The 'double-up bucks' program doubles the purchasing power of food stamp customers up to $20. Shoppers using food stamps have spent about $2,000 at the three market sites so far this summer.
A pilot program to bring more fresh produce to low-income shoppers through the Toledo Farmers' Market has been successful so far and could expand further, organizers said.
The market scheduled three days this summer to offer local produce for sale in a new location -- the parking lot of Lucas County Job and Family Services.
The last scheduled market of the pilot program is Wednesday from 11 a.m. until 1 p.m. in the lot at 3210 Monroe St. The market accepts cash as well as credit and food-stamp cards.
"It has been very successful," said Dan Madigan, executive director of the market. "We're definitely going to continue it -- it's just a matter of what the frequency will be." Mr. Madigan estimated each of the two market days so far attracted between 300 and 400 customers.
"It has been a real treat to have a market that has been so well received," Mr. Madigan said.
The new location aimed to capture shoppers from the nearly 400 agency employees, as well clients and others in the neighborhood such as the nearby Boys & Girls Club and Toledo Area Ministries.
Making the market more accessible to customers who might be shopping with food stamps benefits not only low-income consumers, but also farmers and the local economy, said Deb Ortiz-Flores, executive director of Lucas County's Job and Family Services agency.
Andy Keil, who runs a family farm in Swanton and sells his produce at the market, said he was a skeptic at first about the new location, but said it has been profitable for him.
"I did the same [business] there as what I did at the Westgate Market," he said, referring to the West Toledo market location. Mr. Keil sells homegrown produce including sweet corn, cabbage, melons, peppers, and squash. He said the "double-up bucks" program, which doubles the purchasing power of food stamp customers up to $20, has been especially helpful to him.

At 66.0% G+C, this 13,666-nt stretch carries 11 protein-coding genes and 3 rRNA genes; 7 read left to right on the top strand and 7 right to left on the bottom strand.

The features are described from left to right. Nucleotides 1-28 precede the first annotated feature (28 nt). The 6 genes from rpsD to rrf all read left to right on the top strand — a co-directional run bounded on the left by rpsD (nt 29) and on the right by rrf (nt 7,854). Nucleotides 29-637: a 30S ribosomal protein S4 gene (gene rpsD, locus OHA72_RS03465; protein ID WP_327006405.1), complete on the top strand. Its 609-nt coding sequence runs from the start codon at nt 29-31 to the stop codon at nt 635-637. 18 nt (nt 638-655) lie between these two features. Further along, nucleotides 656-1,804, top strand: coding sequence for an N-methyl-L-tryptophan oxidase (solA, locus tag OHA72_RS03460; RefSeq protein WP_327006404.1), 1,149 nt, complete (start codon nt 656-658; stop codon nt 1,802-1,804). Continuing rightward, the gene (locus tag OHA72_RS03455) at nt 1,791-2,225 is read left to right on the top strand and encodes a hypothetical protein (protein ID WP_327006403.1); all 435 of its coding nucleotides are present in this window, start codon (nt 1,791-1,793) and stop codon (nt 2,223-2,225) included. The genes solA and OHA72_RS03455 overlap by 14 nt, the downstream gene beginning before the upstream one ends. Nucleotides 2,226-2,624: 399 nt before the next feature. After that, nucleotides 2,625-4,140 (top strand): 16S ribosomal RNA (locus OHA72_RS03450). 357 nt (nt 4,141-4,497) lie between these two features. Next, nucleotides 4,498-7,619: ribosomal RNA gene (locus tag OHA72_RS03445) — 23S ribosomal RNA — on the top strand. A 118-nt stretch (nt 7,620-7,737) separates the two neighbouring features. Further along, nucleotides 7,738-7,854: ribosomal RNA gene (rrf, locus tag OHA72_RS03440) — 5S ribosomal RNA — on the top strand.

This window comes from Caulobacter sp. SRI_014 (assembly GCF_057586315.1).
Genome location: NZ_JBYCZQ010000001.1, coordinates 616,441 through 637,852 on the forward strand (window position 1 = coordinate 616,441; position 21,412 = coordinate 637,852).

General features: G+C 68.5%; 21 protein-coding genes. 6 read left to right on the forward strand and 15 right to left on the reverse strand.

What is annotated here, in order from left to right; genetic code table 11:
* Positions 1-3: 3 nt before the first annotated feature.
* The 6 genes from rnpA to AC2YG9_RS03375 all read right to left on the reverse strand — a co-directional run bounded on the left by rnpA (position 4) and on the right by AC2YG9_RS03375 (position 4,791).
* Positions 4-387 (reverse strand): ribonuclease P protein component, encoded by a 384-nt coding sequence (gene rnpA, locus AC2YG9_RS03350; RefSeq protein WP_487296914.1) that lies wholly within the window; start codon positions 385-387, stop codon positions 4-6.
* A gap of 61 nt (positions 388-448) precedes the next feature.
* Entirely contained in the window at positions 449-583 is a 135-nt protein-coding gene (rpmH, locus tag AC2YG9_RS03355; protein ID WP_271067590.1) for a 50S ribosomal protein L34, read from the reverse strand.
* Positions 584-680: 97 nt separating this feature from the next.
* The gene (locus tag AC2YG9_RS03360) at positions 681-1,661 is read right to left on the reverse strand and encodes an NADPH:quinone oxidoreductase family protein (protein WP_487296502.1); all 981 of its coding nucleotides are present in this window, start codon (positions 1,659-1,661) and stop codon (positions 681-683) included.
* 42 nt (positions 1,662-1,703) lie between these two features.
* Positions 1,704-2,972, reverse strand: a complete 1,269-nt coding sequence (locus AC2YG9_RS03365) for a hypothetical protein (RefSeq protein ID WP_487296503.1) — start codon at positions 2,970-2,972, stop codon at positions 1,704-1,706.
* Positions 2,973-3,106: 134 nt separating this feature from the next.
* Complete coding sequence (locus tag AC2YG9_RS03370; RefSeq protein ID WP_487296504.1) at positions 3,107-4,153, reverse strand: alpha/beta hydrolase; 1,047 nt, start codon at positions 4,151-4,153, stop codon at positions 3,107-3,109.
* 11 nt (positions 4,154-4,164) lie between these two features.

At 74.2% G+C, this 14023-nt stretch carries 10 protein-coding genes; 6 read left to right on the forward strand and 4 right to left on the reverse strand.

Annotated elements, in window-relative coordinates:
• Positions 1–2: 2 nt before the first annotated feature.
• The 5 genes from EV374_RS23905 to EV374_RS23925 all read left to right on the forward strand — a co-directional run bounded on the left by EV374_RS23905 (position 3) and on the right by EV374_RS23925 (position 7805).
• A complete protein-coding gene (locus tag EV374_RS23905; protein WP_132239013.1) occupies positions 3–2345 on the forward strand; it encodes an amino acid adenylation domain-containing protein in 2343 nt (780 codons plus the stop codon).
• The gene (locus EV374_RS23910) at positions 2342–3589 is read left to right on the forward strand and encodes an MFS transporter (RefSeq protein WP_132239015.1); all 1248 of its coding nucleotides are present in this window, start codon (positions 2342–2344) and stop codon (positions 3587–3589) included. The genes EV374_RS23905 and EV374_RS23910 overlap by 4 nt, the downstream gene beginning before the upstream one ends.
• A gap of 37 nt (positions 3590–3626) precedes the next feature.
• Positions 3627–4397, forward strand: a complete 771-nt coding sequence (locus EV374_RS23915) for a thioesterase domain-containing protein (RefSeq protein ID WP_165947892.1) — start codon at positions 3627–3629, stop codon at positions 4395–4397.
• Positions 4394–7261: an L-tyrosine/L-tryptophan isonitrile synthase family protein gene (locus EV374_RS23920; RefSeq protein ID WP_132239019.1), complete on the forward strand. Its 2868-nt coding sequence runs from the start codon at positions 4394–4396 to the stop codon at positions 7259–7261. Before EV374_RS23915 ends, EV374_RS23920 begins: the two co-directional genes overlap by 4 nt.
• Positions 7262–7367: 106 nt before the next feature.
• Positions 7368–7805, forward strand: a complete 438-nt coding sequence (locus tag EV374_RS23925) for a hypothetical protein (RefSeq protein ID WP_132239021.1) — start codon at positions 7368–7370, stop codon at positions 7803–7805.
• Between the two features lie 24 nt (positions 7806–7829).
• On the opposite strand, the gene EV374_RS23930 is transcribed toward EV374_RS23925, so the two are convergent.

The amount of money that food-stamp shoppers have spent at the Toledo Farmers' Market has climbed steadily in recent years, from about $1,500 in 2007 to more than $50,000 in 2011.
Shoppers have spent about $2,000 using food stamps at the two markets at the Jobs and Family Services site so far this summer, Ms. Ortiz-Flores said.
Lucas County Commissioner Tina Skeldon Wozniak said the new location is convenient for people who can't get to the market's downtown or West Toledo locations.
"I think we're sending the message to the entire community about purchasing local food. We're sending the message about eating healthy and that eating healthy doesn't have to cost more," she said. She said the market tentatively plans to add a day in October at the JFS office as well as continue next summer.
Ben Johnson, a spokesman for the state Department of Job and Family Services said that although many farmers' markets across the state have taken steps to be more accessible to food-stamp users, he was aware of only one other county JFS agency, in Athens County, that had brought a market directly to clients at its own site.
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